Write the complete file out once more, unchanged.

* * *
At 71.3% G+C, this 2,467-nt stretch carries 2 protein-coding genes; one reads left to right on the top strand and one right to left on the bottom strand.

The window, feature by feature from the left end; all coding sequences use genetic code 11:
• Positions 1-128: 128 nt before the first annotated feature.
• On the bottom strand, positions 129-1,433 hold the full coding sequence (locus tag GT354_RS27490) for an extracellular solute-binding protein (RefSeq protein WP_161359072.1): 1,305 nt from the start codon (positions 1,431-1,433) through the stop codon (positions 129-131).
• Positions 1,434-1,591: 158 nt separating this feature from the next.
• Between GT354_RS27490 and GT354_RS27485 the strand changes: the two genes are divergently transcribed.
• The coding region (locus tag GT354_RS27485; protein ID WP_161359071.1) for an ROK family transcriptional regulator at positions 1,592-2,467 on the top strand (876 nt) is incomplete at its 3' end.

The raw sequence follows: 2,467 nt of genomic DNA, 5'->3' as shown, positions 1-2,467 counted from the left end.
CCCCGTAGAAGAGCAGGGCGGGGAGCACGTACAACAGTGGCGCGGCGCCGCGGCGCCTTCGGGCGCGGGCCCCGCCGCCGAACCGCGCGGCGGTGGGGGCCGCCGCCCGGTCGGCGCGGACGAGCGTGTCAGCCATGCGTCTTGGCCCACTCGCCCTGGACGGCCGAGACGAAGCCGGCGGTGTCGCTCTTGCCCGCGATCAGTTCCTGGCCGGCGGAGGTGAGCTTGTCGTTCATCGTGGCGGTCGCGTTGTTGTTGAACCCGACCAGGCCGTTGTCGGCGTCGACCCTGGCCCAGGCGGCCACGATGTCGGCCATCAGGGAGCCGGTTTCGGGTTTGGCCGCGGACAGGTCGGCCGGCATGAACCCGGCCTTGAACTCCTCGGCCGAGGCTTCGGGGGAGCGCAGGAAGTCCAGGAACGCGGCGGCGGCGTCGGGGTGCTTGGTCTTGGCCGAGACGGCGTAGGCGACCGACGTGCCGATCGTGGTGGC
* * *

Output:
At 71.3% G+C, this 2,467-nt stretch carries 2 protein-coding genes; one reads left to right on the top strand and one right to left on the bottom strand.

The window, feature by feature from the left end; all coding sequences use genetic code 11:
• Positions 1-128: 128 nt before the first annotated feature.
• On the bottom strand, positions 129-1,433 hold the full coding sequence (locus tag GT354_RS27490) for an extracellular solute-binding protein (RefSeq protein WP_161359072.1): 1,305 nt from the start codon (positions 1,431-1,433) through the stop codon (positions 129-131).
• Positions 1,434-1,591: 158 nt separating this feature from the next.
• Between GT354_RS27490 and GT354_RS27485 the strand changes: the two genes are divergently transcribed.
• The coding region (locus tag GT354_RS27485; protein ID WP_161359071.1) for an ROK family transcriptional regulator at positions 1,592-2,467 on the top strand (876 nt) is incomplete at its 3' end.

The raw sequence follows: 2,467 nt of genomic DNA, 5'->3' as shown, positions 1-2,467 counted from the left end.
CCCCGTAGAAGAGCAGGGCGGGGAGCACGTACAACAGTGGCGCGGCGCCGCGGCGCCTTCGGGCGCGGGCCCCGCCGCCGAACCGCGCGGCGGTGGGGGCCGCCGCCCGGTCGGCGCGGACGAGCGTGTCAGCCATGCGTCTTGGCCCACTCGCCCTGGACGGCCGAGACGAAGCCGGCGGTGTCGCTCTTGCCCGCGATCAGTTCCTGGCCGGCGGAGGTGAGCTTGTCGTTCATCGTGGCGGTCGCGTTGTTGTTGAACCCGACCAGGCCGTTGTCGGCGTCGACCCTGGCCCAGGCGGCCACGATGTCGGCCATCAGGGAGCCGGTTTCGGGTTTGGCCGCGGACAGGTCGGCCGGCATGAACCCGGCCTTGAACTCCTCGGCCGAGGCTTCGGGGGAGCGCAGGAAGTCCAGGAACGCGGCGGCGGCGTCGGGGTGCTTGGTCTTGGCCGAGACGGCGTAGGCGACCGACGTGCCGATCGTGGTGGC